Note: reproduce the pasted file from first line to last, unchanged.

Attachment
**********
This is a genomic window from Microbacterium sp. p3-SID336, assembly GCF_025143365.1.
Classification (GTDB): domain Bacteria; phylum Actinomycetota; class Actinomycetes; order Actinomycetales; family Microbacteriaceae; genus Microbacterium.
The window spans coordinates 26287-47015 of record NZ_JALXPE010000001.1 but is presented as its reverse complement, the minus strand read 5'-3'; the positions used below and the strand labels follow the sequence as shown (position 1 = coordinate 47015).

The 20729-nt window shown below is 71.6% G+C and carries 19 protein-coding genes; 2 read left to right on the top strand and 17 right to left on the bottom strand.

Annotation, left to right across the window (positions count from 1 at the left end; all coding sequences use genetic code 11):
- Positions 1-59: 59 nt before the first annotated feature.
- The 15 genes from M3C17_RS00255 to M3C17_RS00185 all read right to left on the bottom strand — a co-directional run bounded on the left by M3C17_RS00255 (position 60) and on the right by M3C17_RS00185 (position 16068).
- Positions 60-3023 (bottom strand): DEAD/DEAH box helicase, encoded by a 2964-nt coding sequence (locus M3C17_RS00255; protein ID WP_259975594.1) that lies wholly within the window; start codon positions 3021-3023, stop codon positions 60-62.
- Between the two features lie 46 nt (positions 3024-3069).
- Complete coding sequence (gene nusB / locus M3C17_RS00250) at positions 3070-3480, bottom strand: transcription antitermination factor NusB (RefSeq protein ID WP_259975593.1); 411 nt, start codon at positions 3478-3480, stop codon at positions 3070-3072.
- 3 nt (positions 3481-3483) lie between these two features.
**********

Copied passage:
This is a genomic window from Microbacterium sp. p3-SID336, assembly GCF_025143365.1.
Classification (GTDB): domain Bacteria; phylum Actinomycetota; class Actinomycetes; order Actinomycetales; family Microbacteriaceae; genus Microbacterium.
The window spans coordinates 26287-47015 of record NZ_JALXPE010000001.1 but is presented as its reverse complement, the minus strand read 5'-3'; the positions used below and the strand labels follow the sequence as shown (position 1 = coordinate 47015).

The 20729-nt window shown below is 71.6% G+C and carries 19 protein-coding genes; 2 read left to right on the top strand and 17 right to left on the bottom strand.

Annotation, left to right across the window (positions count from 1 at the left end; all coding sequences use genetic code 11):
- Positions 1-59: 59 nt before the first annotated feature.
- The 15 genes from M3C17_RS00255 to M3C17_RS00185 all read right to left on the bottom strand — a co-directional run bounded on the left by M3C17_RS00255 (position 60) and on the right by M3C17_RS00185 (position 16068).
- Positions 60-3023 (bottom strand): DEAD/DEAH box helicase, encoded by a 2964-nt coding sequence (locus M3C17_RS00255; protein ID WP_259975594.1) that lies wholly within the window; start codon positions 3021-3023, stop codon positions 60-62.
- Between the two features lie 46 nt (positions 3024-3069).
- Complete coding sequence (gene nusB / locus M3C17_RS00250) at positions 3070-3480, bottom strand: transcription antitermination factor NusB (RefSeq protein ID WP_259975593.1); 411 nt, start codon at positions 3478-3480, stop codon at positions 3070-3072.
- 3 nt (positions 3481-3483) lie between these two features.